Countries Call for Return of Stolen Jewels Following Queen Elizabeth II's Death
News Politics

Countries Call for Return of Stolen Jewels Following Queen Elizabeth II’s Death

Queen Elizabeth II in 2016 (Photo by Alastair Grant-WPA Pool/Getty Images)

There were a lot of mixed reactions to the death of Queen Elizabeth II. While many mourned the late monarch, others are demanding that the British government return several crown jewels to their home countries, according to NBC News.

One of the jewels believed to be featured in the Queen’s sceptre, “The Great Star of Africa,” is a 530-carat jewel that was reportedly stolen from South Africa in 1905 and estimated to be worth $400 million. The Imperial State Crown also reportedly includes a 317-carat diamond known as “The Second Star of Africa.” Both jewels were cut from the same diamond known as “The Cullinan Diamond.”

The Cullinan diamond was named after a South African diamond magnate, Sir Thomas Cullinan. The Twitter handle for Africa Archives, an account that keeps track of the historical, cultural, and photographic records of Africa, is demanding that the jewels be returned.

“We Africans demand the return of ‘The Great Star of Africa’ back to Africa in South Africa where it belongs,” read the post.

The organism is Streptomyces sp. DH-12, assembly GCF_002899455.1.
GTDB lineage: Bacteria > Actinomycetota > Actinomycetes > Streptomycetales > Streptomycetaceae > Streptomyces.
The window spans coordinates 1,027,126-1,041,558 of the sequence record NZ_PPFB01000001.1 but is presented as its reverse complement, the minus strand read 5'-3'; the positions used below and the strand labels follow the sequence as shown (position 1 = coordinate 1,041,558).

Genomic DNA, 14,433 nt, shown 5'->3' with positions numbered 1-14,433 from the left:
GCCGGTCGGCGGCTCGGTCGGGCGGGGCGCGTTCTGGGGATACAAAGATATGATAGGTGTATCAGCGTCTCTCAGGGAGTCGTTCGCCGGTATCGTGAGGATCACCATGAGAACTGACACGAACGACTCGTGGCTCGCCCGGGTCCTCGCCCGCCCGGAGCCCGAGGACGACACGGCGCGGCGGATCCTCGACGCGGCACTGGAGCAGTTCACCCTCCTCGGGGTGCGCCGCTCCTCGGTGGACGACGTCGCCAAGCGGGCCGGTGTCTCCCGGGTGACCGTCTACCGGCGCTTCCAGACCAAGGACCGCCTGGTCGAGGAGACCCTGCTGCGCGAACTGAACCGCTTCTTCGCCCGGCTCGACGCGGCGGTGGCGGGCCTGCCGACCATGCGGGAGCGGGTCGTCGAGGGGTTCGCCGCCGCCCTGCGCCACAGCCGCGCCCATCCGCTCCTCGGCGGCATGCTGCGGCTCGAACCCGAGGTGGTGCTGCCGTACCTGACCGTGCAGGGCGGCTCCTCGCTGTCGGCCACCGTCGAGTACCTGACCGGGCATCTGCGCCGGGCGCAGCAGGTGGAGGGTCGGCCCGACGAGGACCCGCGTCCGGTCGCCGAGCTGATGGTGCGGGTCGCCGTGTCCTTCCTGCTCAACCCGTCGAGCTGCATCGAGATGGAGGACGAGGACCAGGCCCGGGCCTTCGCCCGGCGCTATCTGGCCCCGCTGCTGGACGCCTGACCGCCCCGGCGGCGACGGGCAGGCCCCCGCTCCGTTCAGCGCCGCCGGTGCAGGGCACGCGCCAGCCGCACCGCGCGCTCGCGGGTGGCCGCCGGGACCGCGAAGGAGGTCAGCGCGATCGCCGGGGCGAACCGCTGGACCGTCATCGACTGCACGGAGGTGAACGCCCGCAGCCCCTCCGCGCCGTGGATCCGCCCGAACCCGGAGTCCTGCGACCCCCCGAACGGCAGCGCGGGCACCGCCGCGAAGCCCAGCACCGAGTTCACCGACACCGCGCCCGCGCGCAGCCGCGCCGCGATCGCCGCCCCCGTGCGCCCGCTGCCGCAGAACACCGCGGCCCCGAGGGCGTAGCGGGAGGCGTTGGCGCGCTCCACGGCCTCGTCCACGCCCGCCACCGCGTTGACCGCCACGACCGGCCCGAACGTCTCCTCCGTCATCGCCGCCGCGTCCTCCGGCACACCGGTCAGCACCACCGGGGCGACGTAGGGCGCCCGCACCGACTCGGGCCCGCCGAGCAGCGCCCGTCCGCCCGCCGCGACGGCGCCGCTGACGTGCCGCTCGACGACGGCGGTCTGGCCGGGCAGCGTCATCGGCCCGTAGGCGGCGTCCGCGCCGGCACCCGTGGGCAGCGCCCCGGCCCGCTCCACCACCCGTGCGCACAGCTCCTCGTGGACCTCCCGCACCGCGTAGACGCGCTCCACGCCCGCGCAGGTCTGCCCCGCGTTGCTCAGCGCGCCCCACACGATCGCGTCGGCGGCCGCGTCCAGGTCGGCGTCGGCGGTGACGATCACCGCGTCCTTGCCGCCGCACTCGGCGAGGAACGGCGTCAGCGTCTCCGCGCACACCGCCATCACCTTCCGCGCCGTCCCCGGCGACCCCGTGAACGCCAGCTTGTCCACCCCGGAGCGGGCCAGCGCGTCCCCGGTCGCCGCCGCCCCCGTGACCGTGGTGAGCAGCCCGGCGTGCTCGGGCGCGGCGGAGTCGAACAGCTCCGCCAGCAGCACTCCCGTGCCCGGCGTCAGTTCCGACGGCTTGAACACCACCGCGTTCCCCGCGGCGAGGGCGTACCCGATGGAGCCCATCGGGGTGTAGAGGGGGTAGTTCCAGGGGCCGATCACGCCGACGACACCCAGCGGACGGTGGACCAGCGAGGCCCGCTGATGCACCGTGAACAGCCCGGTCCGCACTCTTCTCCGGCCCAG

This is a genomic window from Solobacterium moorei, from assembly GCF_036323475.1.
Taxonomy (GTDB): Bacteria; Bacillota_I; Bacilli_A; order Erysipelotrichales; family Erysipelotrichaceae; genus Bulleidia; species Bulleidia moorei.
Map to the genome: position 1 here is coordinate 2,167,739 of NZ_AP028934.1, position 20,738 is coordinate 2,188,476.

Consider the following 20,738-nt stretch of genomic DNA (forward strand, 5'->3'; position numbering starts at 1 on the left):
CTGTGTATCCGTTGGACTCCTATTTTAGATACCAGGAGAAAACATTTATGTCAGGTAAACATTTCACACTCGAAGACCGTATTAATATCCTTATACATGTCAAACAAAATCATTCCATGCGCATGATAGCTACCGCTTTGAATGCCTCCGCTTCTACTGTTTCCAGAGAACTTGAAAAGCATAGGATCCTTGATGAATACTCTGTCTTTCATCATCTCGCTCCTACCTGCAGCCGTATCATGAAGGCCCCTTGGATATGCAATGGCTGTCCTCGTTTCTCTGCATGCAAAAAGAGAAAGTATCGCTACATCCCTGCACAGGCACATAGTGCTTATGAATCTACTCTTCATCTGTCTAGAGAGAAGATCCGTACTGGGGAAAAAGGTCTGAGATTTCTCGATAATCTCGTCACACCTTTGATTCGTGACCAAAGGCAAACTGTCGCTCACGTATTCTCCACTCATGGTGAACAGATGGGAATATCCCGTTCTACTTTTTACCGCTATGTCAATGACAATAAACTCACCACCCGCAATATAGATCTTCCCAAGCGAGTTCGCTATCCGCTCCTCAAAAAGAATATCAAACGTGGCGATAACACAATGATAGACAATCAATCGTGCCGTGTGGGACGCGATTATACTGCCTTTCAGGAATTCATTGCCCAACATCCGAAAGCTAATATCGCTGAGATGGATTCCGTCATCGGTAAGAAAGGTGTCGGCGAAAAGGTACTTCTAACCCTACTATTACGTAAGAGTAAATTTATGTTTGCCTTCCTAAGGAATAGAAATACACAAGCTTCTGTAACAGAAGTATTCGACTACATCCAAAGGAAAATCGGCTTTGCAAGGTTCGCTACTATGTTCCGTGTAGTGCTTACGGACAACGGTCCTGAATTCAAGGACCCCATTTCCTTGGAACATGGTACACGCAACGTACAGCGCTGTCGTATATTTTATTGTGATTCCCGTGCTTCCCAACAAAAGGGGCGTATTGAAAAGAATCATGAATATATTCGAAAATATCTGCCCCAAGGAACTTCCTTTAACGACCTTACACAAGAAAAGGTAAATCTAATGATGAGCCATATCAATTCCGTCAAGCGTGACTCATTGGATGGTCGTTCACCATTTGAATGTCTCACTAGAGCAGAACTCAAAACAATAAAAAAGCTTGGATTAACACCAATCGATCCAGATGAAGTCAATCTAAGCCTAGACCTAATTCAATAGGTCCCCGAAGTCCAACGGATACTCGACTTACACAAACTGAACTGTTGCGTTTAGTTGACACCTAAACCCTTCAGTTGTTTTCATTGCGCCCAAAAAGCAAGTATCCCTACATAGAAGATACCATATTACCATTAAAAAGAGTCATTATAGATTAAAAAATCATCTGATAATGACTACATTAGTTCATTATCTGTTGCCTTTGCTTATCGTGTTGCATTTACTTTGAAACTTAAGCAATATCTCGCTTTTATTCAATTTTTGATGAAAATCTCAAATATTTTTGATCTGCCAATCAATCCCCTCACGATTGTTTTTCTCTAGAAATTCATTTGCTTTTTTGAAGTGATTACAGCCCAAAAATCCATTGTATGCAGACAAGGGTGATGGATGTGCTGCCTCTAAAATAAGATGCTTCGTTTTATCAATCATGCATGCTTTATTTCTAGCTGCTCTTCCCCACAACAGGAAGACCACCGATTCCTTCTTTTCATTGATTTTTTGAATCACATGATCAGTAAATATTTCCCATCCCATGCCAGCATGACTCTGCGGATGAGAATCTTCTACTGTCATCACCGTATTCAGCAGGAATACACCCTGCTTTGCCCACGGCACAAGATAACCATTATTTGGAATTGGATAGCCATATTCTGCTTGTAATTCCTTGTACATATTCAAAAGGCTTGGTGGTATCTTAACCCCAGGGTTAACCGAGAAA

“Queen Elizabeth II owns the largest clear-cut diamond in the world Known as ‘The Great Star of Africa’ the 530 carats gem was mined in South Africa back in 1905. It was stolen from South Africa. It has an estimated worth of $400 million…The British claim that it was given to them as a symbol of friendship and peace yet it was during colonialism. The British then replaced the name ‘The Great Star of Africa’ with [the] name of Chairman of Mine “Thomas Cullinan.”

India also wants their diamond back. The 105.6-carat Kohinoor diamond is currently set in a crown worn by the late mother of the Queen, Queen Elizabeth, for her coronation in 1937 as queen consort. The crown was worn again during Queen Elizabeth’s coronation in 1953 and is on display at the Jewel House in the Tower of London. Camilla, Queen Consort, is expected to wear the crown at the coronation of her husband, King Charles III.

Queen Elizabeth II will be laid to rest at Windsor Castle following her funeral Monday at Westminster Abbey. She died at the age of 96 on Sept. 8 after more than 70 years on the throne.


×